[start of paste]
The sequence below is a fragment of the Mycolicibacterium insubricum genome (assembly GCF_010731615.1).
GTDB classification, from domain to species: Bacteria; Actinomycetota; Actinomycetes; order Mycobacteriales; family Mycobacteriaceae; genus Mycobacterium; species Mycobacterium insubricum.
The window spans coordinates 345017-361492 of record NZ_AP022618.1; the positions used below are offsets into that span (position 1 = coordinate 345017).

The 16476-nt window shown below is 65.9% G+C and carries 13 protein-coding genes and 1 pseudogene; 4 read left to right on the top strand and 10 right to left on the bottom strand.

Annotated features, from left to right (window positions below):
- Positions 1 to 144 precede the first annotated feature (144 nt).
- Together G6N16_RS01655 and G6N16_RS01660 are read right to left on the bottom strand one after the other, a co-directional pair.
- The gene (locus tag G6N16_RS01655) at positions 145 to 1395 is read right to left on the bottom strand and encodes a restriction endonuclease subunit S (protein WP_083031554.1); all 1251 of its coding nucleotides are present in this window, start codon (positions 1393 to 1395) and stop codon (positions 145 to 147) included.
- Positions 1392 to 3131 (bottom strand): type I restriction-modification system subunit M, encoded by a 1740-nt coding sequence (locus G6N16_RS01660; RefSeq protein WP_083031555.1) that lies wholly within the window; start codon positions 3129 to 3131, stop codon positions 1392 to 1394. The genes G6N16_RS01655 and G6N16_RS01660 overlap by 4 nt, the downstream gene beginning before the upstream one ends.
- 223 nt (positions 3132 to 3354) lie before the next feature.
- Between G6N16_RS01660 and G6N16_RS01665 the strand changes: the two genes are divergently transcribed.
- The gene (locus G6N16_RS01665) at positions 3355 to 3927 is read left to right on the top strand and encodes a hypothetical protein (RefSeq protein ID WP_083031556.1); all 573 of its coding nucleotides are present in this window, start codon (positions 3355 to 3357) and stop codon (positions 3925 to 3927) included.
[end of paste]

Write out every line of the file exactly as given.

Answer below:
The sequence below is a fragment of the Mycolicibacterium insubricum genome (assembly GCF_010731615.1).
GTDB classification, from domain to species: Bacteria; Actinomycetota; Actinomycetes; order Mycobacteriales; family Mycobacteriaceae; genus Mycobacterium; species Mycobacterium insubricum.
The window spans coordinates 345017-361492 of record NZ_AP022618.1; the positions used below are offsets into that span (position 1 = coordinate 345017).

The 16476-nt window shown below is 65.9% G+C and carries 13 protein-coding genes and 1 pseudogene; 4 read left to right on the top strand and 10 right to left on the bottom strand.

Annotated features, from left to right (window positions below):
- Positions 1 to 144 precede the first annotated feature (144 nt).
- Together G6N16_RS01655 and G6N16_RS01660 are read right to left on the bottom strand one after the other, a co-directional pair.
- The gene (locus tag G6N16_RS01655) at positions 145 to 1395 is read right to left on the bottom strand and encodes a restriction endonuclease subunit S (protein WP_083031554.1); all 1251 of its coding nucleotides are present in this window, start codon (positions 1393 to 1395) and stop codon (positions 145 to 147) included.
- Positions 1392 to 3131 (bottom strand): type I restriction-modification system subunit M, encoded by a 1740-nt coding sequence (locus G6N16_RS01660; RefSeq protein WP_083031555.1) that lies wholly within the window; start codon positions 3129 to 3131, stop codon positions 1392 to 1394. The genes G6N16_RS01655 and G6N16_RS01660 overlap by 4 nt, the downstream gene beginning before the upstream one ends.
- 223 nt (positions 3132 to 3354) lie before the next feature.
- Between G6N16_RS01660 and G6N16_RS01665 the strand changes: the two genes are divergently transcribed.
- The gene (locus G6N16_RS01665) at positions 3355 to 3927 is read left to right on the top strand and encodes a hypothetical protein (RefSeq protein ID WP_083031556.1); all 573 of its coding nucleotides are present in this window, start codon (positions 3355 to 3357) and stop codon (positions 3925 to 3927) included.